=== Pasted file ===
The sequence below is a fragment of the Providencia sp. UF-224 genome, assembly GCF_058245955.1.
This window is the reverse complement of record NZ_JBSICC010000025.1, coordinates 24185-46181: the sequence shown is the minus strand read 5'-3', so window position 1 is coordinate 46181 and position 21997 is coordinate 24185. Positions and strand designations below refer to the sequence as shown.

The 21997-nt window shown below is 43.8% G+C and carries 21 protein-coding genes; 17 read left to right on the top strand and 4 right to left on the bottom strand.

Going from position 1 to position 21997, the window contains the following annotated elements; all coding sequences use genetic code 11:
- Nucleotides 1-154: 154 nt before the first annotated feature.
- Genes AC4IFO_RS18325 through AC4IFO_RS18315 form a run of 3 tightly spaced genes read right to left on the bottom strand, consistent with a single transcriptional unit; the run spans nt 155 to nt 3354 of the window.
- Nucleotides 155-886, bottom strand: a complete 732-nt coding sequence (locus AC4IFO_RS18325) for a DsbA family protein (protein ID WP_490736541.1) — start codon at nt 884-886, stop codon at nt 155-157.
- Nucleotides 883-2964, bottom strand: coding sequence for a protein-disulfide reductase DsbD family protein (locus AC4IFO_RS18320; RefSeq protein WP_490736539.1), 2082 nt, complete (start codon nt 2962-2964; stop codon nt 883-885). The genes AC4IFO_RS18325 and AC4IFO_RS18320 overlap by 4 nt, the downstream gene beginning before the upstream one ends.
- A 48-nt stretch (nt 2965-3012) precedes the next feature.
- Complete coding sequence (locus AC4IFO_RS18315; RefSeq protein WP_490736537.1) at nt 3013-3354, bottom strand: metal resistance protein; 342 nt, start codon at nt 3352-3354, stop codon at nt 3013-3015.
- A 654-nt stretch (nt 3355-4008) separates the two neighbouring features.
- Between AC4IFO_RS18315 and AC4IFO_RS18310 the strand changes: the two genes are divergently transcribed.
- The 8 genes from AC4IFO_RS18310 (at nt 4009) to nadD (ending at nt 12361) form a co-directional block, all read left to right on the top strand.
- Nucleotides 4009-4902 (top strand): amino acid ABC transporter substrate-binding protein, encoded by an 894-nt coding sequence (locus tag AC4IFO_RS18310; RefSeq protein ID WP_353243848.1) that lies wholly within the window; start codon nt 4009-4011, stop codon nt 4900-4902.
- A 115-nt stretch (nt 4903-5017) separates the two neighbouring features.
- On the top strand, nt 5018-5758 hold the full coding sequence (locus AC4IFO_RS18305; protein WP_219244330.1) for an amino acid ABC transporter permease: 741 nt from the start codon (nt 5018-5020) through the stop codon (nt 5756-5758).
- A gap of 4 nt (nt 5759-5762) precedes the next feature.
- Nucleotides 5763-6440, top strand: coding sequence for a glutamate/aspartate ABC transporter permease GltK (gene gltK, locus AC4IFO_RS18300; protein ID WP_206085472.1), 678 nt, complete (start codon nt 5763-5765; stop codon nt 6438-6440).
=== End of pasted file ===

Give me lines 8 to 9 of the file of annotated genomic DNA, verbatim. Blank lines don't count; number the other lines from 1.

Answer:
- Nucleotides 883-2964, bottom strand: coding sequence for a protein-disulfide reductase DsbD family protein (locus AC4IFO_RS18320; RefSeq protein WP_490736539.1), 2082 nt, complete (start codon nt 2962-2964; stop codon nt 883-885). The genes AC4IFO_RS18325 and AC4IFO_RS18320 overlap by 4 nt, the downstream gene beginning before the upstream one ends.
- A 48-nt stretch (nt 2965-3012) precedes the next feature.